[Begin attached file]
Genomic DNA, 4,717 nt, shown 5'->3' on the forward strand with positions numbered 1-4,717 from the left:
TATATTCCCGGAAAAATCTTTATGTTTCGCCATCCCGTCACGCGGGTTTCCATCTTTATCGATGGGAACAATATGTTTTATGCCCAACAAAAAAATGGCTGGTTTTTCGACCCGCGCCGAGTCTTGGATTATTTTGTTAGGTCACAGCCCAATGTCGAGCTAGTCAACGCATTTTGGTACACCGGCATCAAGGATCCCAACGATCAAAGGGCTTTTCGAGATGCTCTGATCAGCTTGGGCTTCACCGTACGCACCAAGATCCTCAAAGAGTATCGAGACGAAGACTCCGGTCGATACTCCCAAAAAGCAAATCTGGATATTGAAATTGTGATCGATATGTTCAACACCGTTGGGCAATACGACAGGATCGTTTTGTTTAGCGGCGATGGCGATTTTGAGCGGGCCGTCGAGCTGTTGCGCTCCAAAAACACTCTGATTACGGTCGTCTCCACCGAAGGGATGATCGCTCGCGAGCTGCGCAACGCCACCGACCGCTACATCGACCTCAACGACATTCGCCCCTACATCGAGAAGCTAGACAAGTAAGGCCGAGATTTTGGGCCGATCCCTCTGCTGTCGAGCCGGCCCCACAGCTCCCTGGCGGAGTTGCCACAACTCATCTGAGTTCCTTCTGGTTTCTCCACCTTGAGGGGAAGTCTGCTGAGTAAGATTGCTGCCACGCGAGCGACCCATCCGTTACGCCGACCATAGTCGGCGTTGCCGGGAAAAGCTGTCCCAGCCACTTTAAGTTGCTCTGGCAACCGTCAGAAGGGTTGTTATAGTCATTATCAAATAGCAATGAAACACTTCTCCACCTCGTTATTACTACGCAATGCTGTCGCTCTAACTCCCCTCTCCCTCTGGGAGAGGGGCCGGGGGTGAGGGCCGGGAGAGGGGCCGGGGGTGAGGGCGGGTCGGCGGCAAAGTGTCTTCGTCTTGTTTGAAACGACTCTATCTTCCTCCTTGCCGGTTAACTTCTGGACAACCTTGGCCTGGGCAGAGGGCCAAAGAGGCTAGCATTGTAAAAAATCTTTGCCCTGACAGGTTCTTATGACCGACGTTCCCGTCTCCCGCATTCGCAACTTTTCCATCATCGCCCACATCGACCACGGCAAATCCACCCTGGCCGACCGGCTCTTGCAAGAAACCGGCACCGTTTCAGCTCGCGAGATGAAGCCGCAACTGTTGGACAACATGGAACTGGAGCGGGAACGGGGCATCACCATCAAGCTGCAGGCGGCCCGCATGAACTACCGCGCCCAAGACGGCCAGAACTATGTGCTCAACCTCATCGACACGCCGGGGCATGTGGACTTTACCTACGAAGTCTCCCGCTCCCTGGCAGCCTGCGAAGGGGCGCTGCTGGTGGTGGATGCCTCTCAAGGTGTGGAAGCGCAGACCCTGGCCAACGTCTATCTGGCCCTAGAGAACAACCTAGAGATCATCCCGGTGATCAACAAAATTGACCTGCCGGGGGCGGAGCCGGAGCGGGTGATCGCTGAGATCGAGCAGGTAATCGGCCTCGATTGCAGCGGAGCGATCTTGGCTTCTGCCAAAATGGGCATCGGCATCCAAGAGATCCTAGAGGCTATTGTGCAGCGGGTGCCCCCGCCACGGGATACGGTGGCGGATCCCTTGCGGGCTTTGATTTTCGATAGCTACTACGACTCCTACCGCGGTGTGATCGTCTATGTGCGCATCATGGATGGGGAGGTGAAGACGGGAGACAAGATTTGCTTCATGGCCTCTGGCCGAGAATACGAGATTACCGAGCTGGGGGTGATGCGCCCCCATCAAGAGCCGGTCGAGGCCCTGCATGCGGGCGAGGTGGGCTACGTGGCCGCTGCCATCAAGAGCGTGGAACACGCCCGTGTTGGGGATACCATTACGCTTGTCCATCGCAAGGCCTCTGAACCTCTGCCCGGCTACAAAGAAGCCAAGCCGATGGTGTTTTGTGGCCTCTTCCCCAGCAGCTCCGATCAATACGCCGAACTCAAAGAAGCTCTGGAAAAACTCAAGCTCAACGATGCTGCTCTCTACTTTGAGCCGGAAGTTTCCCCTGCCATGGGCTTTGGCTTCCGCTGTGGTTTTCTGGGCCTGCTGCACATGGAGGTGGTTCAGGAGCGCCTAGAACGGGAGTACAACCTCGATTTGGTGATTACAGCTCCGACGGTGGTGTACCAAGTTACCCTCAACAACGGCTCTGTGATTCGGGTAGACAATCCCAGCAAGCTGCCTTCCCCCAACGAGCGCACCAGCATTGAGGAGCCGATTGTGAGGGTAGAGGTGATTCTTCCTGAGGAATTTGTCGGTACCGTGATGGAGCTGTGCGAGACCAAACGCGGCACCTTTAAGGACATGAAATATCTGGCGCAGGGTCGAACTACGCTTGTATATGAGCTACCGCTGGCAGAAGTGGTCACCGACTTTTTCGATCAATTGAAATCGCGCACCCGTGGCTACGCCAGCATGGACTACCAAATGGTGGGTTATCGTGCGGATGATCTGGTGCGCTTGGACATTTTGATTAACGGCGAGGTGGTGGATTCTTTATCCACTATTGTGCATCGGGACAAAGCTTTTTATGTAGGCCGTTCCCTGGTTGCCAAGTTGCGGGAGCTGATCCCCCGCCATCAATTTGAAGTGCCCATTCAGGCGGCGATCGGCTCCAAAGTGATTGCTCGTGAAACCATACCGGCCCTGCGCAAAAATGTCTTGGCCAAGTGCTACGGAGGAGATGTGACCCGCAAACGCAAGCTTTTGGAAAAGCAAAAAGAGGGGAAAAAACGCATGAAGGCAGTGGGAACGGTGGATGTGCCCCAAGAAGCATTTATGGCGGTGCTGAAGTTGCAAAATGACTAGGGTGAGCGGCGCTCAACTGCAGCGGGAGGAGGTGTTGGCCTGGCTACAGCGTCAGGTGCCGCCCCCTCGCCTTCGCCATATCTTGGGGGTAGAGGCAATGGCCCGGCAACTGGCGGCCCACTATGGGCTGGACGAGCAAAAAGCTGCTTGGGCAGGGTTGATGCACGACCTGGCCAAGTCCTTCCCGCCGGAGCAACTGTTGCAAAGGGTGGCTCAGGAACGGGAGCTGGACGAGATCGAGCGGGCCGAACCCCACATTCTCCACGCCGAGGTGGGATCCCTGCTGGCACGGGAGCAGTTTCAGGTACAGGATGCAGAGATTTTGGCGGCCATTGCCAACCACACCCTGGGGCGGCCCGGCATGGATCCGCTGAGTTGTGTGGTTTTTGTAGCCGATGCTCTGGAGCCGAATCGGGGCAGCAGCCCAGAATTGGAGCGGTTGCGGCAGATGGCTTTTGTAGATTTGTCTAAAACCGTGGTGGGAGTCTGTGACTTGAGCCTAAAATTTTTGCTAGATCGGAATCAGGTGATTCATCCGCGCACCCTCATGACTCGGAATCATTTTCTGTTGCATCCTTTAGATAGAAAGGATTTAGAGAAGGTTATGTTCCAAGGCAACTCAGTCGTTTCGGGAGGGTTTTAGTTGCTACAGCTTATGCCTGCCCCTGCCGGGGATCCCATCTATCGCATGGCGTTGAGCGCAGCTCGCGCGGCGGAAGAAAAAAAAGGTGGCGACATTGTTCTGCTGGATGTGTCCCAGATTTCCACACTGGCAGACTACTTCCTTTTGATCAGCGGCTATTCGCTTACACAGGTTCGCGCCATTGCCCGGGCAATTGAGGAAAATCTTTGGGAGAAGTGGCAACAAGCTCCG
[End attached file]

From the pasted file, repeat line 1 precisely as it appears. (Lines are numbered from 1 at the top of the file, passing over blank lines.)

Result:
Genomic DNA, 4,717 nt, shown 5'->3' on the forward strand with positions numbered 1-4,717 from the left: